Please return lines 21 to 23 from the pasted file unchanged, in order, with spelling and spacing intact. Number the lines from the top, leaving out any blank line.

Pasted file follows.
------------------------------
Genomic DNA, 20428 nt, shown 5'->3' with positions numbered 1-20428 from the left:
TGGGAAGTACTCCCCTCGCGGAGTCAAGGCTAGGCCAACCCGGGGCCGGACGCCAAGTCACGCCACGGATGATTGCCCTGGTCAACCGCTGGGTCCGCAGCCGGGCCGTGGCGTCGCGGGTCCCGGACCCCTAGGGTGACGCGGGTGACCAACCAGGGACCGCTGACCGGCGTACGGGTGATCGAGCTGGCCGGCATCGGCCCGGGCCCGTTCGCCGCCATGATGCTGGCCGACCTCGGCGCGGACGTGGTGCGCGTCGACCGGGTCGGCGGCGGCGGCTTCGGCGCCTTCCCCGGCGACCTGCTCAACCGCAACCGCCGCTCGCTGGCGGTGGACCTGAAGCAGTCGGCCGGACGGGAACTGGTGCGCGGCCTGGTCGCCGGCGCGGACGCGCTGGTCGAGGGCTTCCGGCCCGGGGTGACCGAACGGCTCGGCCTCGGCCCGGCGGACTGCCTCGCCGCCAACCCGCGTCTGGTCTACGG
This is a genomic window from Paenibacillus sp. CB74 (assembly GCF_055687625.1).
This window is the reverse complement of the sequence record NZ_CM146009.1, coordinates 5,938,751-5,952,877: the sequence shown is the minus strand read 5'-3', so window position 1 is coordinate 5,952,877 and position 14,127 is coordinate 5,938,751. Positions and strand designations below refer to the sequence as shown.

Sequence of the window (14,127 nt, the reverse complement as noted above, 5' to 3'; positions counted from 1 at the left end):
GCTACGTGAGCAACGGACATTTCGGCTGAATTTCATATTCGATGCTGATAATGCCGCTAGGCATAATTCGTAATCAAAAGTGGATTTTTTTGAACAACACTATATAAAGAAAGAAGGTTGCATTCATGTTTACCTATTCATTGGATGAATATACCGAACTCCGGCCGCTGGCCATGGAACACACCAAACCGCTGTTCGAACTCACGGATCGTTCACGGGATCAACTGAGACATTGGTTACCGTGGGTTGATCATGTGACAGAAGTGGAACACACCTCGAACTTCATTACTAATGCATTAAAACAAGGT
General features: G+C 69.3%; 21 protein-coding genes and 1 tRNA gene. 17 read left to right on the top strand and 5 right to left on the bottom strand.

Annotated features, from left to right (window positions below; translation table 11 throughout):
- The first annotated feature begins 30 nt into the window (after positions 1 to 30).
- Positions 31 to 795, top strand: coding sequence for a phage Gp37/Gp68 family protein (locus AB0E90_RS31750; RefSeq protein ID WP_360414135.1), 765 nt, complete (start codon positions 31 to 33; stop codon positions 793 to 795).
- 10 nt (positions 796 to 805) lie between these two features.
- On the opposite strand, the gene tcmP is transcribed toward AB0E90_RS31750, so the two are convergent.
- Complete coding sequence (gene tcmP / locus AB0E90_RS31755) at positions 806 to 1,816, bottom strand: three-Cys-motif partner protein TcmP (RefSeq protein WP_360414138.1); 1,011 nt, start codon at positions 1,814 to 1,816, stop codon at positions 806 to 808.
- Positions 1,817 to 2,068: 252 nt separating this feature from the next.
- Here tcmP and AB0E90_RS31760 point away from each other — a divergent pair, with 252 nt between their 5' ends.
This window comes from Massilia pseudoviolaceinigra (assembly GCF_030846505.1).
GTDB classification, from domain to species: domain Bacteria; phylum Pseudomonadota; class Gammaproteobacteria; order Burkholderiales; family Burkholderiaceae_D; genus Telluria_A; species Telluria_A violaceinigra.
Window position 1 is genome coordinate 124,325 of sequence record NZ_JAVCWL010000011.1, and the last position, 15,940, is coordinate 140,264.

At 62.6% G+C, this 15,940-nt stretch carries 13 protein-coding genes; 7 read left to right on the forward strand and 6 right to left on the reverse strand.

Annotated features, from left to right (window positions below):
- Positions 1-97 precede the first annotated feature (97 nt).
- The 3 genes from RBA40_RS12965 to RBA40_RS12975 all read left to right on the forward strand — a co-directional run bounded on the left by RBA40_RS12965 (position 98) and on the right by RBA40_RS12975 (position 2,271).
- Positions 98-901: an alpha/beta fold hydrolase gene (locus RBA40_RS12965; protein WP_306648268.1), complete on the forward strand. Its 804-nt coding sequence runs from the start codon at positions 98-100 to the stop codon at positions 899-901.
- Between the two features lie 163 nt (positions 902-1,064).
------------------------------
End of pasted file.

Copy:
- Positions 1-97 precede the first annotated feature (97 nt).
- The 3 genes from RBA40_RS12965 to RBA40_RS12975 all read left to right on the forward strand — a co-directional run bounded on the left by RBA40_RS12965 (position 98) and on the right by RBA40_RS12975 (position 2,271).
- Positions 98-901: an alpha/beta fold hydrolase gene (locus RBA40_RS12965; protein WP_306648268.1), complete on the forward strand. Its 804-nt coding sequence runs from the start codon at positions 98-100 to the stop codon at positions 899-901.